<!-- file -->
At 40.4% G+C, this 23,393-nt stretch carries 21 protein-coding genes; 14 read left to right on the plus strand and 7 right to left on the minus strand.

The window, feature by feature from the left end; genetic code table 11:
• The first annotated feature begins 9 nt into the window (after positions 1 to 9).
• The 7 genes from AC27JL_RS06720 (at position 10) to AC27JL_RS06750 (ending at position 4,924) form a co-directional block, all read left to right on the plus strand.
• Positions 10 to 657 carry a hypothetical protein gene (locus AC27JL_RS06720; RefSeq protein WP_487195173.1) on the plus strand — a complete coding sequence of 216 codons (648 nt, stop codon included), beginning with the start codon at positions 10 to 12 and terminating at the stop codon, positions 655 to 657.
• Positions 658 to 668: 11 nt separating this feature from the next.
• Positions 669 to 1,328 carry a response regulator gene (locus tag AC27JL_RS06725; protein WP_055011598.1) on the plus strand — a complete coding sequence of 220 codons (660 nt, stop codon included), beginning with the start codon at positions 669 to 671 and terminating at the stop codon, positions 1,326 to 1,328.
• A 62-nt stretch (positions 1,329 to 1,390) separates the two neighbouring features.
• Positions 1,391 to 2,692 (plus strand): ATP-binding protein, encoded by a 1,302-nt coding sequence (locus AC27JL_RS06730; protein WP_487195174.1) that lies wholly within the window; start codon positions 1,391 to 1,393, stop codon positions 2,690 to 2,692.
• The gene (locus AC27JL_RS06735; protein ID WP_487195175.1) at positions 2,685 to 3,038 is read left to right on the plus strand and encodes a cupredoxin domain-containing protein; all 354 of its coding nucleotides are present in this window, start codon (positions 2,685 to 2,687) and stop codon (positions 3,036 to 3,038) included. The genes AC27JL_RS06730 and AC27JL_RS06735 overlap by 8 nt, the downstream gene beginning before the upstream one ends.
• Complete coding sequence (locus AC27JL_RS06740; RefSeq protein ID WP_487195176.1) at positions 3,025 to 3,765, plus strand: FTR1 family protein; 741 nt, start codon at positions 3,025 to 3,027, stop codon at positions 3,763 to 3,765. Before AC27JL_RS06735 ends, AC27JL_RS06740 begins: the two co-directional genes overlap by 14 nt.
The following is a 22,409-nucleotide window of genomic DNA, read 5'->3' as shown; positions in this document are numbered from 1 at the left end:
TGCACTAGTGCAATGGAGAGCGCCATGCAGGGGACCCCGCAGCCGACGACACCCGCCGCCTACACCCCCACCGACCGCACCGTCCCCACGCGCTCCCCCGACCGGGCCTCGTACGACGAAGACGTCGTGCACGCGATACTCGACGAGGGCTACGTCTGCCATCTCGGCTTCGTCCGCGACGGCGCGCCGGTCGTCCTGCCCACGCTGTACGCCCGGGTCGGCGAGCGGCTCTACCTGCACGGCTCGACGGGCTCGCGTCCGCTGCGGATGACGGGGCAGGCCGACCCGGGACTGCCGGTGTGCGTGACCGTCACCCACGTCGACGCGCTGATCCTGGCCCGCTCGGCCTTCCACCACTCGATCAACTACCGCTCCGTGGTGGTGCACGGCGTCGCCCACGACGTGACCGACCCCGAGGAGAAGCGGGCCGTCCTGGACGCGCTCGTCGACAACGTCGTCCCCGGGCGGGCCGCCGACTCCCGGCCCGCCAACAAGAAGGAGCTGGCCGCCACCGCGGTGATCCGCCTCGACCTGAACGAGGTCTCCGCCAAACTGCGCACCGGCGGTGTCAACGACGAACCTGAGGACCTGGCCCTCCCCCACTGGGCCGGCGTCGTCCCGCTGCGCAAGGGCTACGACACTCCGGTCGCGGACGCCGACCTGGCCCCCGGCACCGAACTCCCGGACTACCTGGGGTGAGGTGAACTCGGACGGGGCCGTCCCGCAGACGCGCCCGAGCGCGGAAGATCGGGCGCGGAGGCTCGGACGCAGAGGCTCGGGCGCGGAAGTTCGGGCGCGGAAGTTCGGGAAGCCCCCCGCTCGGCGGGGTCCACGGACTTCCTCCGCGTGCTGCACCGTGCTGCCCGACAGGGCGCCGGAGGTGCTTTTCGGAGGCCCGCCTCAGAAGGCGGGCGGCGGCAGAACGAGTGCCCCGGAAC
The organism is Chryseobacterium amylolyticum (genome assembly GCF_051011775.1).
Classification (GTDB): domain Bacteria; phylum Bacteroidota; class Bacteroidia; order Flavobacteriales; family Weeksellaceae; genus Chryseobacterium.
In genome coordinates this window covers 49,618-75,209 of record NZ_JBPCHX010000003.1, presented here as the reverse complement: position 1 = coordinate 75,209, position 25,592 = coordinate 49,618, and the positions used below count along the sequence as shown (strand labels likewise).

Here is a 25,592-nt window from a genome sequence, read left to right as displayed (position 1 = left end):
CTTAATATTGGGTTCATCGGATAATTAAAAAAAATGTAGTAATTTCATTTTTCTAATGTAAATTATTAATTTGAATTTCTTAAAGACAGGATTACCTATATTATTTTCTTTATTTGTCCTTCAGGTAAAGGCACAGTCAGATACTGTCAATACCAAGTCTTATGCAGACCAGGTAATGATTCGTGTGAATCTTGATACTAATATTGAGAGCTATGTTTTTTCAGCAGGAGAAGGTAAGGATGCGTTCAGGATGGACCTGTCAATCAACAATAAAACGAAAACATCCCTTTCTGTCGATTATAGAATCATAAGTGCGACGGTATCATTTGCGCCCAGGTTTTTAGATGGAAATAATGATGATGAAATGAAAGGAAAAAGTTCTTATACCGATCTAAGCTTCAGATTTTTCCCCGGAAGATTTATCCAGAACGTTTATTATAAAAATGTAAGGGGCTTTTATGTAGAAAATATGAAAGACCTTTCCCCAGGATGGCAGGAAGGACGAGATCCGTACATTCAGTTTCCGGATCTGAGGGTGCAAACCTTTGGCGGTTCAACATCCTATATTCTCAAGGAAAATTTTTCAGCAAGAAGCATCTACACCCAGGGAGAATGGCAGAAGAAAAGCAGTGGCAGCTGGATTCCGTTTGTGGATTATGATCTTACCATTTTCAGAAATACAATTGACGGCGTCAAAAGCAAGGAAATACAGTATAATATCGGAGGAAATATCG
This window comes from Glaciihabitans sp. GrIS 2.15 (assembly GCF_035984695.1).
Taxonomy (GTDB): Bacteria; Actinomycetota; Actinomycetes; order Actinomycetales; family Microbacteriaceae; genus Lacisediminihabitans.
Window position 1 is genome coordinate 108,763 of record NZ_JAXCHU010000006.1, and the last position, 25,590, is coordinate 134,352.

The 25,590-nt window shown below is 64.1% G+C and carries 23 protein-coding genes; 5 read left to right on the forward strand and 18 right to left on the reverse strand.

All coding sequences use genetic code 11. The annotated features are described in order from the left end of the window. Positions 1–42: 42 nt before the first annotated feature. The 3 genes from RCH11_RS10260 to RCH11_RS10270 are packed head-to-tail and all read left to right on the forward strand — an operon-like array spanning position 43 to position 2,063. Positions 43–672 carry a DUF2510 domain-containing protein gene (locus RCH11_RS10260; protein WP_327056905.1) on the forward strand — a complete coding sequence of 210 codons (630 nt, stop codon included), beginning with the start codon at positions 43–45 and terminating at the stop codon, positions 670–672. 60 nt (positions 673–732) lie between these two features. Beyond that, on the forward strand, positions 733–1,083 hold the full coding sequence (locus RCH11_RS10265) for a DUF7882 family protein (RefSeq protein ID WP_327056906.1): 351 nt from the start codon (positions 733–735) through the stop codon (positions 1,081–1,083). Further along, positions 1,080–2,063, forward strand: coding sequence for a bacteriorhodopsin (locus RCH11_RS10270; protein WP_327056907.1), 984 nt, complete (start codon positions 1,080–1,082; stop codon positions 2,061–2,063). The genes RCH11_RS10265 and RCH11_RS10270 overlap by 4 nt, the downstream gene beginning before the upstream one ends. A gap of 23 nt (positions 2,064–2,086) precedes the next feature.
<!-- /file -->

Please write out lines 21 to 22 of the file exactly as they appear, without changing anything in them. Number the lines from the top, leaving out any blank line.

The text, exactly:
Window position 1 is genome coordinate 108,763 of record NZ_JAXCHU010000006.1, and the last position, 25,590, is coordinate 134,352.

The 25,590-nt window shown below is 64.1% G+C and carries 23 protein-coding genes; 5 read left to right on the forward strand and 18 right to left on the reverse strand.